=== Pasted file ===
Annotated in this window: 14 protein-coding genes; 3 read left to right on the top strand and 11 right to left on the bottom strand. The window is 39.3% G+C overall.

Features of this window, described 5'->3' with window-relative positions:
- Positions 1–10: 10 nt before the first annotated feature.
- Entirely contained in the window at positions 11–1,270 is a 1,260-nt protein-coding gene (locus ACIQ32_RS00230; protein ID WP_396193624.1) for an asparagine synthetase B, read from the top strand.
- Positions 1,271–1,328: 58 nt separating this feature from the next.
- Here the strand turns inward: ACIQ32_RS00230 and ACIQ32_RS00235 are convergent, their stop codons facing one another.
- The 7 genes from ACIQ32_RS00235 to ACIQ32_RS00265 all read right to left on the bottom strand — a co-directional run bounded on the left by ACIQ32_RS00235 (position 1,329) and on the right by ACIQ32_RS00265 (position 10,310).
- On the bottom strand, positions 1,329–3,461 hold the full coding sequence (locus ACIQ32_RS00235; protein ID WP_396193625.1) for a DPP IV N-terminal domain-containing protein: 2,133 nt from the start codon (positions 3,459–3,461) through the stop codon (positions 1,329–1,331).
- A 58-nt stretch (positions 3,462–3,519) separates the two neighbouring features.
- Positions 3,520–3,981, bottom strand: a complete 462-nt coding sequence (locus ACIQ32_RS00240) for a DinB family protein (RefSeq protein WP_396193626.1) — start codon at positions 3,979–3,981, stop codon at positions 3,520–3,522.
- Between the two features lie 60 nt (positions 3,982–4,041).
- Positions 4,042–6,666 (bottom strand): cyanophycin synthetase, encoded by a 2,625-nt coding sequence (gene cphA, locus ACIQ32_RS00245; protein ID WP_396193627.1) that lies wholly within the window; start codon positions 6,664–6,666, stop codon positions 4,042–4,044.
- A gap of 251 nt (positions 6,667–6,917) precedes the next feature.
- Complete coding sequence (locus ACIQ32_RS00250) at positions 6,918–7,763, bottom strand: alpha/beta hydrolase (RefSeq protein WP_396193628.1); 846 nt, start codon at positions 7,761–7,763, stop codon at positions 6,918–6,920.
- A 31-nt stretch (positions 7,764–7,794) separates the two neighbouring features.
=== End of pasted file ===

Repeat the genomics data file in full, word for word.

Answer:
Annotated in this window: 14 protein-coding genes; 3 read left to right on the top strand and 11 right to left on the bottom strand. The window is 39.3% G+C overall.

Features of this window, described 5'->3' with window-relative positions:
- Positions 1–10: 10 nt before the first annotated feature.
- Entirely contained in the window at positions 11–1,270 is a 1,260-nt protein-coding gene (locus ACIQ32_RS00230; protein ID WP_396193624.1) for an asparagine synthetase B, read from the top strand.
- Positions 1,271–1,328: 58 nt separating this feature from the next.
- Here the strand turns inward: ACIQ32_RS00230 and ACIQ32_RS00235 are convergent, their stop codons facing one another.
- The 7 genes from ACIQ32_RS00235 to ACIQ32_RS00265 all read right to left on the bottom strand — a co-directional run bounded on the left by ACIQ32_RS00235 (position 1,329) and on the right by ACIQ32_RS00265 (position 10,310).
- On the bottom strand, positions 1,329–3,461 hold the full coding sequence (locus ACIQ32_RS00235; protein ID WP_396193625.1) for a DPP IV N-terminal domain-containing protein: 2,133 nt from the start codon (positions 3,459–3,461) through the stop codon (positions 1,329–1,331).
- A 58-nt stretch (positions 3,462–3,519) separates the two neighbouring features.
- Positions 3,520–3,981, bottom strand: a complete 462-nt coding sequence (locus ACIQ32_RS00240) for a DinB family protein (RefSeq protein WP_396193626.1) — start codon at positions 3,979–3,981, stop codon at positions 3,520–3,522.
- Between the two features lie 60 nt (positions 3,982–4,041).
- Positions 4,042–6,666 (bottom strand): cyanophycin synthetase, encoded by a 2,625-nt coding sequence (gene cphA, locus ACIQ32_RS00245; protein ID WP_396193627.1) that lies wholly within the window; start codon positions 6,664–6,666, stop codon positions 4,042–4,044.
- A gap of 251 nt (positions 6,667–6,917) precedes the next feature.
- Complete coding sequence (locus ACIQ32_RS00250) at positions 6,918–7,763, bottom strand: alpha/beta hydrolase (RefSeq protein WP_396193628.1); 846 nt, start codon at positions 7,761–7,763, stop codon at positions 6,918–6,920.
- A 31-nt stretch (positions 7,764–7,794) separates the two neighbouring features.